All A Farmer Needs To Know About Cornish Chickens, The Number One Heritage Meat Breed

If you’re a farmer looking for a new breed of chickens to raise, you might have heard of the name, “Cornish Chickens”. Cornish chickens are the true Cornish breed and are hence considered heritage chickens. If a new breed of chicken is what you’re looking for, the Cornish chicken might be exactly what you need. 

A Brief Overview Of The  Cornish Chicken 

The Cornish chicken was initially bred to be a fighting chicken. It was first successfully bred by England’s Sir Walter Raleigh Gilbert in 1820. Sir Walter took India’s Red Aseels and crossed it with Black Breasted game chickens. By 1893, this breed was officially recognized by the American Poultry Association as the Indian Game birds. 

However, these chickens did not have the aggressive and edgy temperament wanted in game birds. It had the right build but it lacked the nature needed and this prevented it from being a truly exceptional fighting chicken. As such, the breed had its name eventually changed to Cornish instead. 

Now, the Cornish Chicken is a docile but excellent meat producer. There are several different color varieties within this breed. Of these, three have been officially recognized by the American Poultry Association. These three colors are Buff, White and White Laced Red Cornishes. The Black Cornish, however, is still awaiting recognition. 

What Makes A Cornish A Cornish 

Size of The Cornish 

To begin with, let us discuss the usual size and heaviness of a Cornish chicken. At first glance, they may appear to be skinny and small producers of meat. However, this is all an illusion caused by the way its feathers are attached. Cornish chickens are actually pretty big. After all, they were built for fighting. And hence, they can be very muscular and large. On average, these chickens can outcompete with the normally bred meat producer chickens. In fact, a male Cornish chicken weighs in around 10.5 pounds. The female is slightly lighter by about two pounds. It is thus a worthy chicken to be used for meat production. The meat is better than standard fare and it is also larger in size. 

The Cornish Temperament 

Again, as mentioned, Cornish chickens did not make good fighting birds due to their docile and calm nature. As such, the temperament of a Cornish chicken is usually pretty mild. Once in a while, some Cornishes do hatch with a slightly more aggressive temperament. But that seldom happens. Furthermore, as meat producers, these Cornishes won’t be raised for long. The temperament of any raised Cornishes thus isn’t a huge deal. 

Cornishes aren’t bred for their egg-laying qualities and this shows easily in their production rate. On average, a Cornish hen will only produce about 160 to 180 eggs in a year. Egg collection is thus, not a priority. However, a number of eggs will also have to be kept in order for you to have a constant supply of Cornish chickens. Their eggs are thus largely kept for breeding purposes.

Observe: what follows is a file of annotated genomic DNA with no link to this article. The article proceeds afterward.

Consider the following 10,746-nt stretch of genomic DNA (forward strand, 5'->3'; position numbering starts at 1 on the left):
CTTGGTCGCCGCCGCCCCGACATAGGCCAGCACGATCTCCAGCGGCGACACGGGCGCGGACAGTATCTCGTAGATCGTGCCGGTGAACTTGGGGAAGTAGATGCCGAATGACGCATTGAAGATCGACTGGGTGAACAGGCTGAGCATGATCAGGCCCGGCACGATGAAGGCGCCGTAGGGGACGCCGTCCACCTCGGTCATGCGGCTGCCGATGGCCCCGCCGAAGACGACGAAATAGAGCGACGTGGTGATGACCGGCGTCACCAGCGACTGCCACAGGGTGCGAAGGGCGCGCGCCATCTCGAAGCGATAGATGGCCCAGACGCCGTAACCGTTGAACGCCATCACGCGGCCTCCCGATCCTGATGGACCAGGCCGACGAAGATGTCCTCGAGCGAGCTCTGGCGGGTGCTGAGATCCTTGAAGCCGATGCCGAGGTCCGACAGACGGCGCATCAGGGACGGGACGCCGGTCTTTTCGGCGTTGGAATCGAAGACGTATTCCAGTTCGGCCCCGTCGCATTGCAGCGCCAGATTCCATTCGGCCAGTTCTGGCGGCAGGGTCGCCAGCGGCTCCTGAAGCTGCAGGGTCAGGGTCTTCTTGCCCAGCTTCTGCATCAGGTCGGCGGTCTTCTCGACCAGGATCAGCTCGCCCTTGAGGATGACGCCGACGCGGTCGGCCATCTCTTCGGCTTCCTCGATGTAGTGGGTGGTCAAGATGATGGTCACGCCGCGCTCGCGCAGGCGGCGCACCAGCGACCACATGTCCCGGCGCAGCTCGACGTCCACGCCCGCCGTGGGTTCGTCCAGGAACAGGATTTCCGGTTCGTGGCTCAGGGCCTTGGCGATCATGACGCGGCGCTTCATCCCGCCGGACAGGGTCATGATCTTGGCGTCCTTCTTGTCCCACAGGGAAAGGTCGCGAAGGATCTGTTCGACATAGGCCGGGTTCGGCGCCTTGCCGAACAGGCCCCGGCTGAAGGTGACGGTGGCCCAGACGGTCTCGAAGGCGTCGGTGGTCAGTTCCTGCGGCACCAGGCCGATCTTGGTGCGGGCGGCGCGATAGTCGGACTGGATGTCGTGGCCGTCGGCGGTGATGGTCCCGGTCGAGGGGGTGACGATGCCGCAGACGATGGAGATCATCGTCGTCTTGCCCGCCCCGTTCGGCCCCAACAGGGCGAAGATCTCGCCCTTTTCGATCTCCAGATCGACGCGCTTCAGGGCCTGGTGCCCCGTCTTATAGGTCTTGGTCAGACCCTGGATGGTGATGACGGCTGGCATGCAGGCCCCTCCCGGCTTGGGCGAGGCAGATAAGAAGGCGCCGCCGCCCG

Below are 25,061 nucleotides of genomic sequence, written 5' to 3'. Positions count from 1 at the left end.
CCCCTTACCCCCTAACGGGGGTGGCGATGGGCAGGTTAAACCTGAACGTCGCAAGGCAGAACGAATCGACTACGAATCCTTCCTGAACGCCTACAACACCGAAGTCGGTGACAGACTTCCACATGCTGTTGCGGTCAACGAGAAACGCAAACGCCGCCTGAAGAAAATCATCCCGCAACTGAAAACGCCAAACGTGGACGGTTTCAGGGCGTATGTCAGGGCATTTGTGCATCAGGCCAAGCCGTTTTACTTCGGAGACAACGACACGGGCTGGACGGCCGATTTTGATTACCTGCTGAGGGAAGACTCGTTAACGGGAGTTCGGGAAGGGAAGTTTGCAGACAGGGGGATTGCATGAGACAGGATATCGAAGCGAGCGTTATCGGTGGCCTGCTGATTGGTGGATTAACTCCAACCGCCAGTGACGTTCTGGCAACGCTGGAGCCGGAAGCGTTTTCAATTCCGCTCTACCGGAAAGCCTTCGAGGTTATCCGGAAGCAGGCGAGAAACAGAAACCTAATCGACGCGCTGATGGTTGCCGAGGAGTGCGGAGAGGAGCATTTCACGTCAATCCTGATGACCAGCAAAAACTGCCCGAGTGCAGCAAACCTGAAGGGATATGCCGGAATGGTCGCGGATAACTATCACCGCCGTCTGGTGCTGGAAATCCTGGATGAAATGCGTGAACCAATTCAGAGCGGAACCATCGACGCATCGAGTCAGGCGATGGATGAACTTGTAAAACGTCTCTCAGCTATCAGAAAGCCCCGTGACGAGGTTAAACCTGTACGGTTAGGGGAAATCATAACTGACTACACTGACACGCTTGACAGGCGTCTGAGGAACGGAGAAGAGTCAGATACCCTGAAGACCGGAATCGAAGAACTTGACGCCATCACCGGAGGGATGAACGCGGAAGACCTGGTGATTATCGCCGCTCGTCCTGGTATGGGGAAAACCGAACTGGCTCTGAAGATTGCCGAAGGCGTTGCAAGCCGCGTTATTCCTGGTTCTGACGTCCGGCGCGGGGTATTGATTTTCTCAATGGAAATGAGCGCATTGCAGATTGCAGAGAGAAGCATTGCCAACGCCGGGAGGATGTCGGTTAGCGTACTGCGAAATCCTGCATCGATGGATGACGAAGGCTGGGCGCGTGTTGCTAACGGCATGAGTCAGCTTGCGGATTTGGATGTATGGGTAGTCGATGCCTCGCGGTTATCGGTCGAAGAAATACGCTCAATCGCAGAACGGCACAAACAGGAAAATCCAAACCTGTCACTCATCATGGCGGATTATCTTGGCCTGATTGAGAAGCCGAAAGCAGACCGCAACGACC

It is outstandingly clear that raising Cornish chickens for meat can be a highly profitable task. So, how do you raise them for that? 

Raising Your Cornishes For Meat 

1. Food

The most important aspect of raising Cornishes for their meat is their food. Since Cornishes are meant for meat production, Cornishes will often need to eat a great amount of food. This is to ensure that the Cornish grows to be a chicken with a solid amount of meat. The better quality their feed is, the better their meat will be. 

However, it is also important to note that Cornishes do not subsist on the same type of food their entire lifetime. Instead, Cornishes are meant to be feed starters initially and then moved on to broiler feed. The starter feed usually has higher protein and a continuation of that diet might negatively impact the Cornish chicken. Therefore, a Cornish chick is usually moved to broiler feed after its been alive for four to six weeks. They can then continue on broiler feed till they are slaughtered. If a hen is selected for egg-laying, it can continue on the starter feed or on another tailored feed type. 

When it comes to slaughtering the chicken, it would be best if you fasted it twelve hours prior. This ensures that the digestive system will be pretty empty and or clean. There would thus be less cleaning needed. 

2. Space Needed 

A coop is the best way to house your chickens. They would also need space to roam around and move. If you have a farm, this would be most ideal. For some, they would even have chicken tractors for use. 

3. Healthcare for Cornishes

Due to their pedigree, Cornishes have little to no health trouble. They are able to grow rapidly to good-sized chickens as long as they are given the right food. If you choose to keep a Cornish hen or rooster for production purposes, more care would have to be given into its diet to ensure that it does not grow too large or dangerous. 

4. Breeding 

Since you are planning to farm Cornishes for meat, you would need to continually breed new generations to ensure an ongoing supply. All you’d need is a few Cornishes from each generation. However, Cornishes do mature slightly slower than the standard chicken breed. Therefore, the egg-laying and fertilization process might take slightly longer than that. 


In conclusion, raising Cornish chickens is a great way for heritage meat production. These Cornish chickens are also easy to care for as they have little physical ailments. All that’s required is space and a good amount of high-quality feed. These Cornish chickens will prove to be an easy but useful source of income for farmers to raise. If a Cornish chicken is not what you’re looking for. You could also consider Jersey Giants. They are also heritage but they grow much slower. However, they are larger and better at laying eggs, when compared to the Cornish chicken. As such, they are also a great alternative.


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